Rhythm is the topic of conversation in Chapter 4 of the Age Of Wolves documentary Lockdown 20/21. The band talk about the longstanding relationship between drummer Dwayne Lafromboise and bassist Ray Soloman and how that dynamic comes into effect within The Pack. The video also showcases the song “My Love Ends All” which was filmed during their October 2020 live performance at The Back Stage in Windsor, Ontario.
Chapter Four of Lockdown 20/21 highlights the two-headed monsters which comprise Age Of Wolves. The main spotlight is on the rhythm section of drummer Dwayne Laframboise and bassist Ray Solomon, and their brotherhood on and off the stage. A solid band is rooted on a strong foundation. This is no ‘house of cards’. With over 25 years of friendship, and countless hours spent writing, rehearsing, recording, and performing…the bottom end of this band is definitely as solid as they come. That familiarity shows through in the lockstep precision the two show, both in the studio, and while on stage performing.
This musical certainty allows the remaining two members to flourish while adding their unique talents over-top the relentless, steady groove.
The other two-headed monster makes it’s debut in “My Love Ends All” as Al Yeti Bones not only has main vocal duties, but also lyrical contributions. Although his main intention is to play guitar in this band, he’s an accomplished lead vocalist in his own right. Singer Mike Edwards shares the microphone, and also plays guitar on this tune. Trading off versus and choruses to give the listener one more dimension of this fearsome foursome.
“I had no intention of singing it. This was a bouncy kind of riff that was becoming obvious we could take this tune into a thousand different directions. Around the time we recorded it, I sat at home listening to the demo and I began tracking some vocals for fun. Just to see where this thing could possibly go, and as a result the song took an entirely different approach and we just decided to go with it” states Al Yeti Bones
Regarding lyrics, Al had this to say:
” I sat with headphones on, I closed my eyes and pictured a time lapse of me just sitting there. My beard was growing at that alarming rate, quickly turned into serpents like the head of Medusa, and prior to this, they had been sleeping. And I awakened them. They became the vengeance behind broken hearts everywhere. Just giving time to heal all wounds. Coming back stronger than ever. The gates have been opened, and all this could go away. My love ends all.
Lyrics to me either come fast and strong a little bit all over the place, or slowly, methodically and overly analyzed. I approach stuff in many different ways. Whichever way reaches out to me first is usually the approach I’ll explore.”
Check out Lockdown 20/21 Chapter 4 below or click HERE
ICYMI, check out Lockdown 20/21 Chapter 1 HERE , Chapter 2 HERE and Chapter 3 HERE
About Age Of Wolves:
Growing up across the river from Motown/Detroit Rock City, and living in the afterglow of the home of the Big 8 CKLW,
Windsor, Ontario has a solid rock and roll history that cannot be denied. A person can’t help but be influenced by the cultural and musical diversity of the area, and surrounding Rust Belt region. The 4 members of Age Of Wolves are a direct byproduct of this. Being veteran musicians who’ve recorded and performed throughout the area and beyond, the original intention was to create a band as diverse as the individuals’ own influences. Drawing from the likes of Black Sabbath, Thin Lizzy, MC5, Motörhead, Soundgarden, Clutch and ALL styles and flavours in between, the original vision of the band was to encompass and infuse as many of the different styles of ‘heavy’…as tastefully possible.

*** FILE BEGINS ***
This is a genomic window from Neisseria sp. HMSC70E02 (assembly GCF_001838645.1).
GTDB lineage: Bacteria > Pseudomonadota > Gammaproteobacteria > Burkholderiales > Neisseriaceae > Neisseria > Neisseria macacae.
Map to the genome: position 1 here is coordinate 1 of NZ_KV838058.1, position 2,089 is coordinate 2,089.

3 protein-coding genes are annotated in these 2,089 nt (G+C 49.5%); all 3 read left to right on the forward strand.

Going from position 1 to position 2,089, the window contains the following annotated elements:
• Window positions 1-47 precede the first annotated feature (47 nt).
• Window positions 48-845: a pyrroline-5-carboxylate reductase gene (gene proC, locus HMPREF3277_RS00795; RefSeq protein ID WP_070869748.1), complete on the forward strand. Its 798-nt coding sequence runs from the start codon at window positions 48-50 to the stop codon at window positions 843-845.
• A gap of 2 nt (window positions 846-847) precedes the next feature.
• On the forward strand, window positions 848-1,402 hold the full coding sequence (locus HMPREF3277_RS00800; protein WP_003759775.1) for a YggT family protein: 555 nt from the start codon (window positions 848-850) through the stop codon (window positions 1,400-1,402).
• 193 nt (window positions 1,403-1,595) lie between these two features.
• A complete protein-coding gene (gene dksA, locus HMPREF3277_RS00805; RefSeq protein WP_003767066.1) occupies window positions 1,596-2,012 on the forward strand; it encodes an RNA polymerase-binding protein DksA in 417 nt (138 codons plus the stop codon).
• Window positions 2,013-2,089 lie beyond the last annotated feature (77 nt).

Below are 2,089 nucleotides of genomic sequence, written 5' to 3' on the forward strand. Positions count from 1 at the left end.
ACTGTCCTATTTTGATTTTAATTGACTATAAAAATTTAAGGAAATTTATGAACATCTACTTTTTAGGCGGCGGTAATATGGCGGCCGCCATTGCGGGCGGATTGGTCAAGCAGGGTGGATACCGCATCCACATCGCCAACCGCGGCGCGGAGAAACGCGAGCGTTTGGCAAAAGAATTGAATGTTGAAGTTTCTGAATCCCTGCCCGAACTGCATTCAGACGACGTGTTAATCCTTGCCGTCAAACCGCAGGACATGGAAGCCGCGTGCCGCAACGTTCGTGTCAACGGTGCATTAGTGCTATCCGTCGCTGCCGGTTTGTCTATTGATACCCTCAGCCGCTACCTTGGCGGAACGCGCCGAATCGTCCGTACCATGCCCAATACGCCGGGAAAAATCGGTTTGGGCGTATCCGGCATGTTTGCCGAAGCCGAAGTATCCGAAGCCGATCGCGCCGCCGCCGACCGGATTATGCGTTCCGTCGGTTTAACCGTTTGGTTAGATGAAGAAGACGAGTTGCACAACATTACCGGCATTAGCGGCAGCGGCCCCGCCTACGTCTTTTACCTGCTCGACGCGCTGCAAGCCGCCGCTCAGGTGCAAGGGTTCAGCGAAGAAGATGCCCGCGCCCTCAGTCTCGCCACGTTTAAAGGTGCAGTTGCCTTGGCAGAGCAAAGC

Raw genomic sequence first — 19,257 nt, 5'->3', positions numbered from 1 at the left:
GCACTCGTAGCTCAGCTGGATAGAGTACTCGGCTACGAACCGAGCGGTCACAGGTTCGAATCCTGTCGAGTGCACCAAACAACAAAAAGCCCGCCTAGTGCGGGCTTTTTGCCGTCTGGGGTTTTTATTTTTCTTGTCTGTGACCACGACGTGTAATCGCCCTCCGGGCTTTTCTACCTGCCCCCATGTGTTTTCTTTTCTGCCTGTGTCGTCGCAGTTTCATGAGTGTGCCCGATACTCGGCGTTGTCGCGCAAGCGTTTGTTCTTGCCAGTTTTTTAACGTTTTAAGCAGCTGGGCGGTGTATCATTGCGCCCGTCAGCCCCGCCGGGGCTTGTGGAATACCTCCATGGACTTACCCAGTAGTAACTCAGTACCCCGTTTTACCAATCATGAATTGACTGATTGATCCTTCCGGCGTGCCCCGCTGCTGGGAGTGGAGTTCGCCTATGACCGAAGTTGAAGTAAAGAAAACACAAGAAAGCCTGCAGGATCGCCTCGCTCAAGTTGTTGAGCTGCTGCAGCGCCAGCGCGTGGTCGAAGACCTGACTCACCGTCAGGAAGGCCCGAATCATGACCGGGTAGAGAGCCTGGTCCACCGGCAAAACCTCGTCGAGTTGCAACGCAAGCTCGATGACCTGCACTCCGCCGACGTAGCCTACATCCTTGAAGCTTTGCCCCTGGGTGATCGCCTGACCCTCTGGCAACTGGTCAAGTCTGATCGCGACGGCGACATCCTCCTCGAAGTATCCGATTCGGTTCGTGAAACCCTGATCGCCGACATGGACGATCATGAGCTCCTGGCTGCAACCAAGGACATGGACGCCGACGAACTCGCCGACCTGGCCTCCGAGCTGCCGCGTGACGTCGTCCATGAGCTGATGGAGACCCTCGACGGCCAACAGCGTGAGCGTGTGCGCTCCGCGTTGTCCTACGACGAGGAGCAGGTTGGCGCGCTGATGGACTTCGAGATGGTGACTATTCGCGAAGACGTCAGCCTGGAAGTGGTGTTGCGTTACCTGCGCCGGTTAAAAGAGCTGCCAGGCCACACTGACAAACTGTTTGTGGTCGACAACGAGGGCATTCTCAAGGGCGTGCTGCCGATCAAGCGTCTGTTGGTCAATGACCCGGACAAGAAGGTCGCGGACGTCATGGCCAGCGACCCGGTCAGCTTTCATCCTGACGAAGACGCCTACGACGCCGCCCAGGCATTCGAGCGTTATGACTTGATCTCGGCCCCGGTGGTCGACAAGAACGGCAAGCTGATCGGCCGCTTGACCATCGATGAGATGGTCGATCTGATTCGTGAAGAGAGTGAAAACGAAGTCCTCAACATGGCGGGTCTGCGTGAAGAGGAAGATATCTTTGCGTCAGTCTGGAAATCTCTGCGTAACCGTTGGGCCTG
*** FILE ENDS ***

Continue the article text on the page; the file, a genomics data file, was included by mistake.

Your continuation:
To sound like every band you’ve ever heard, but not one in particular was the goal. This mission was definitely accomplished with the first 8 songs, before the world changed…
Isolation in what would later become known as the Wolf Den, is where Age Of Wolves began. Ironically, the band will now have to be unveiled in the midst of isolation from a global pandemic.
The Pack Formation
Times have vastly changed since mid September of 2019, when vocalist Michael Edwards (formerly of LoDown), drummer Dwayne Laframboise (formerly of My Terminal Ritual), and bassist Ray Solomon (formerly of My Terminal Ritual) parted ways with their previous bands to pursue something that was more dedicated to their own vision.
In those first couple weeks, through word of mouth, they would garner the attention of a handful of local guitar players, but it wasn’t until AL Yeti Bones (Gypsy Chief Goliath, The Mighty Nimbus, Georgian Skull) entered the room in early October, that things started to take form. Originally only slated as a 3 song demo, the chemistry in the room was instantaneous as The Pack formed, and quickly took shape. So much so, that recording equipment was installed to avoid ‘riff-loss’. As a result, hours of music was sifted through to form the first few songs.
The Pack quickly realized the 3 song demo would have to be more than just that. With a plan to record a 6 song E.P. in early March 2020, everything would be put on hold due to the Covid 19 crisis. Fortunately…the first 4 songs were demo’d in the Wolf Den back during the Christmas holidays, and when things had eased up, the band wrote 4 more, to establish the band, and an album.
Plans began to morph into something incredibly busy during the midst of a pandemic. Age Of Wolves began production on a documentary, and even a live performance. However, time will tell as the world adjusts to a new reality, a new normal as they say, but one thing is for sure, the documentary has captured a fragment in our lives that we will forever remember.
Each week, we will be releasing a new chapter of the documentary exclusively, and we hope you all enjoy. Much more Age Of Wolves to come.
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